The importance of paperwork

With the Middle East becoming increasingly popular for sports events and other entertainment programmes, it is important to understand the rights and privileges that sponsors can enjoy. It is also imperative to put these down on paper so that all parties are aware of their rights. Lara Haidar of The Rights Lawyers takes a look at the importance of putting sponsorship deals down in writing.

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By  Lara Haidar Published  October 30, 2005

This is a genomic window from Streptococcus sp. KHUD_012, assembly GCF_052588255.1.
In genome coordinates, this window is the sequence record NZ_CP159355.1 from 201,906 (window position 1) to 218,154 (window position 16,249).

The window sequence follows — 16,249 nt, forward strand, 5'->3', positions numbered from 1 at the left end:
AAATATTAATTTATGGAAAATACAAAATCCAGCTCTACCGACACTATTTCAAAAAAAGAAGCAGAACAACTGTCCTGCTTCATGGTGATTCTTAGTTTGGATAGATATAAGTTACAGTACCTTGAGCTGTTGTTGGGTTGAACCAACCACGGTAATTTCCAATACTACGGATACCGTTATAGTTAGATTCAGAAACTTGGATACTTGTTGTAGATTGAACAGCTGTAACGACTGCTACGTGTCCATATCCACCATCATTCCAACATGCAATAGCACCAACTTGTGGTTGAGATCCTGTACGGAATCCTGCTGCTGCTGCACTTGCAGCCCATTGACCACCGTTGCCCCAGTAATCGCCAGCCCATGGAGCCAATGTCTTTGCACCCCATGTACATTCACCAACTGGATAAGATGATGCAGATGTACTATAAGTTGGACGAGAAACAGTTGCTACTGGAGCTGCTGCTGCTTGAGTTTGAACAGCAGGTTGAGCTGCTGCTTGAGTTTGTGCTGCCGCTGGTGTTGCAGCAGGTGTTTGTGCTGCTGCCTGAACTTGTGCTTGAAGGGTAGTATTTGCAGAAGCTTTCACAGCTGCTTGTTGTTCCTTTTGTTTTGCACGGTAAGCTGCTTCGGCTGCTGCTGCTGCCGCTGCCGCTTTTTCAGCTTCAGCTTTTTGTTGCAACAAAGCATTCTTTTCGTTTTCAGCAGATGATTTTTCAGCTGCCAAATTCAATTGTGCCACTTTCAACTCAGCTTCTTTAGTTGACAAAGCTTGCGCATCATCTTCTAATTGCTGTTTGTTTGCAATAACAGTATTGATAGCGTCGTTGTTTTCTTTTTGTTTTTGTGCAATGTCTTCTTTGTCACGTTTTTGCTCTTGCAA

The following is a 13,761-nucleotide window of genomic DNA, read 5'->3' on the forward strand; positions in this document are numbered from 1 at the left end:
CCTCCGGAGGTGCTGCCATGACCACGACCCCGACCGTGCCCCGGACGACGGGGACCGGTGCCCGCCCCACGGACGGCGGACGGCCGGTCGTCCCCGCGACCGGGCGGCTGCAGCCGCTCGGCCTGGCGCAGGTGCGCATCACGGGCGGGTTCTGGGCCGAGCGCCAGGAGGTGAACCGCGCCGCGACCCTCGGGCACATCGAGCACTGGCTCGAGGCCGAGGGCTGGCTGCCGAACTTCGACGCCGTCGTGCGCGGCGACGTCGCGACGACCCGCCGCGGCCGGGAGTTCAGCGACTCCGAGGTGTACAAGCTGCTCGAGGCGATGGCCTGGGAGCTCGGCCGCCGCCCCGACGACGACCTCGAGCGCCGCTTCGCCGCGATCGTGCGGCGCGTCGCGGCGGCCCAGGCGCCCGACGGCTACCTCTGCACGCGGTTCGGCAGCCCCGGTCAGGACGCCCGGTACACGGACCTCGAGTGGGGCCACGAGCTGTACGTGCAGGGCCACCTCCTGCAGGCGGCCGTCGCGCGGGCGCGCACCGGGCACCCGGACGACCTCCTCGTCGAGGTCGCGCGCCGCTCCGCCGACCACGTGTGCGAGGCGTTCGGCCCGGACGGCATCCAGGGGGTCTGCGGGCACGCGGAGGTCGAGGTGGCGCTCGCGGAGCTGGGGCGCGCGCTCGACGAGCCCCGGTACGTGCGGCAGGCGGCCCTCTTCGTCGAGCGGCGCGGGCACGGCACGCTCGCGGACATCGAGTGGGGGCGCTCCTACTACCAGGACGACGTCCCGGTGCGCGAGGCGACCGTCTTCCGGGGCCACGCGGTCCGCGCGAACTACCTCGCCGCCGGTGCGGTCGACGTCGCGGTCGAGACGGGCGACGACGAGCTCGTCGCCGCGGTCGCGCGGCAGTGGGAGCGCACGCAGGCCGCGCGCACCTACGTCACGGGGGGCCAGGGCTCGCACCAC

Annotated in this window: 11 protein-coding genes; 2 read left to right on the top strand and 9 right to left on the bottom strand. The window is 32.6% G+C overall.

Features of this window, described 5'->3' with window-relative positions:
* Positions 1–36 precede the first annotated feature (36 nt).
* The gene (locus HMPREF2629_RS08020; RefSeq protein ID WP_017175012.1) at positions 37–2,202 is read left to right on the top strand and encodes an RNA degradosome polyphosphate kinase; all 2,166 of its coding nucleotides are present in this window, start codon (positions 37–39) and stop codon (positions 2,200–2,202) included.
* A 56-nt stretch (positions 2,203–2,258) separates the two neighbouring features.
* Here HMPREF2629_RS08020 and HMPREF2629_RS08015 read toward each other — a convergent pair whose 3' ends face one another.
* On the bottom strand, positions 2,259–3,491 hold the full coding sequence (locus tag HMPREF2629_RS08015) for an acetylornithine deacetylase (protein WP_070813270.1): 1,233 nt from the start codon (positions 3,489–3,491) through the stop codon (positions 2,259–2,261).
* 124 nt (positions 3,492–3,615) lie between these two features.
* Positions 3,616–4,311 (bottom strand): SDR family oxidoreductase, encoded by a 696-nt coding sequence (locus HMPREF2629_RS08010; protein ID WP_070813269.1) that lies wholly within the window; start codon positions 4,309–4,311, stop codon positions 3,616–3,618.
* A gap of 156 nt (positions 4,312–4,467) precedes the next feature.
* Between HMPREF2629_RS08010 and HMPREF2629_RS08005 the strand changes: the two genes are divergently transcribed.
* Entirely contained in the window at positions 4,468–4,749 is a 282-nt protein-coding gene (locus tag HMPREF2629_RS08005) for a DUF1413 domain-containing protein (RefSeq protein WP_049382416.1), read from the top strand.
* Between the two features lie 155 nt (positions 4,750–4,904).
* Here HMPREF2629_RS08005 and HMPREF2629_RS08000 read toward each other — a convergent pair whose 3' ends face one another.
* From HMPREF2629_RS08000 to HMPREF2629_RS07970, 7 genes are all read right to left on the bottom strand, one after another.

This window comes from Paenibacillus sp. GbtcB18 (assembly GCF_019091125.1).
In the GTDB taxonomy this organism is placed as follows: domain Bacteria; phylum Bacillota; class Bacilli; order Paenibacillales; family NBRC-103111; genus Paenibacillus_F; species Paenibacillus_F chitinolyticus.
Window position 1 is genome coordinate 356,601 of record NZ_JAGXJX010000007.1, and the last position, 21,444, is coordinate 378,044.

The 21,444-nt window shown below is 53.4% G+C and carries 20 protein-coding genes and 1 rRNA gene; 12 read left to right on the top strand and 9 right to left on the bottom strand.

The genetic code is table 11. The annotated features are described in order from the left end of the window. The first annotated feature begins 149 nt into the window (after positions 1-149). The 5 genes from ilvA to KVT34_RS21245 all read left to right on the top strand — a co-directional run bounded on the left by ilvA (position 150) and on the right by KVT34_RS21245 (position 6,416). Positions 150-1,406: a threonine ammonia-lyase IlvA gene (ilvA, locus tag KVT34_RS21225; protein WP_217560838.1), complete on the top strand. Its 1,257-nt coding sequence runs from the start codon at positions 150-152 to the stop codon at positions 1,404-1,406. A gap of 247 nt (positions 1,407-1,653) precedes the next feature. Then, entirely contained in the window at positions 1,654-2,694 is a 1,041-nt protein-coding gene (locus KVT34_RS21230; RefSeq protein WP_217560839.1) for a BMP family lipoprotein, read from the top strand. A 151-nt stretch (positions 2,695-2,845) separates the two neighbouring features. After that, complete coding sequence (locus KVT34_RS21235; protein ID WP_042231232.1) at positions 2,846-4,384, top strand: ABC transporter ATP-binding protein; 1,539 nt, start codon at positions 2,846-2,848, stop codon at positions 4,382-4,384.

I|~|larabigg.jpg|~|Lara Haidar.|~|Anyone who has been reading our monthly legal column in this magazine will already be aware of the importance and benefit of putting in place a properly drafted contract in any business arrangement. Sponsorship deals are no exception to the rule. With the advent of many sports events, and the upcoming Sports City and Sportex exhibitions, which are set to attract more foreign investors to the country, sponsorship deals are becoming increasingly important in both Dubai as well as the entire region. More and more sponsorship deals are happening here in the UAE. Emirates Airlines, for instance, recently announced that it was sponsoring the Arsenal football team’s shirts and other things for the next eight years (sponsorship of the shirts alone will amount to US $8.8 million per year). Then there was the recently announced Bonyan Group’s sponsorship of the UAE’s first football team and the United Group Holdings coming in as main support sponsor for the team (in addition to their existing sponsorship of the volleyball and handball teams). There was also the Green Can company sponsoring many of the recent and more high profile music events in the UAE. With more companies, organisations and competitors seeking and negotiating sponsorship deals, the need for sponsorship contracts has become more commonplace. So what should go into a sponsorship contract? Basically, the contract should include everything that the parties agree on (all the commercial terms), and specifically, who is going to do what, when, for how much and how long, and what is going to happen to the intellectual property rights (including particularly copyright and trade marks). ||**||II|~||~||~|Some of the key issues to consider are: * Term — How long are the contractual obligations supposed to last for? A year is a pretty common term, but it could also be shorter e.g. seasonal or bound by the length and duration of the sports event, or longer. Is it automatically renewable (e.g. for further seasons) and negotiable? * Termination — How can the contract be terminated? By mutual agreement, unilateral will or only for cause? What termination procedures should be followed? And what happens when the job is done? Think about promotional material, an end to the other party using any of the intellectual property rights (most importantly the brand) and any compensation payments to be paid on termination. * Use of Intellectual Property Rights — This should be defined very carefully in relation to scope of use (how exactly can the other party use your trade mark, and where, in which mediums), territory and duration. If there is an official phrasing that should be adopted, like for instance ‘the official sponsor of the event/championship’, that should be specified in the contract. * Advertising and Promotion — What advertising and promotion is to be done, and who gets to approve the content of these and make sure they comply with legal and regulatory provisions in place? And what are the approval mechanisms? This is especially important as it ties into issues of liability and determines who eventually pays damages in the case of illegal, infringing or illicit content for example. Equally important is specifying the deadlines on delivery of the advertising and promotional material, including the format, size and other technical specifications. ||**||III|~||~||~|* Sponsor benefits — The agreement should specify in as much detail as possible all the ways that the sponsor will get publicity at on site events, shows, on the internet, on banners, saddle pads, shirts, blankets, stall guards and jackets. Will the sponsor be given tickets or other benefits? * Exclusivity — Is the sponsor granted exclusivity in any area or medium? * And of course, money! Who pays what, when and to whom? Specific consideration should be given to upfront payments, commissions and percentages. With regards to the sponsor, compensation may also include products and prizes. Finally, what happens if things go wrong? What are the dispute resolution mechanisms and procedures and is there a way of avoiding unnecessary litigation? These are some of the broad issues that should be considered but there are others that are relevant as well. Basically, if you agree to a term or condition, it should be included in the agreement. And remember, the contract is your friend. It is there to determine your rights and obligations, but also to protect your interests. What kind of agreement you put forward (and the level of detail in sponsor benefits) may also affect the credibility of the sponsorship proposition you are pitching (or having pitched at you!) and which company is finally awarded the sponsorship deal. More information on The Rights Lawyers is available on the web site, www.therightslawyers.com. ||**||

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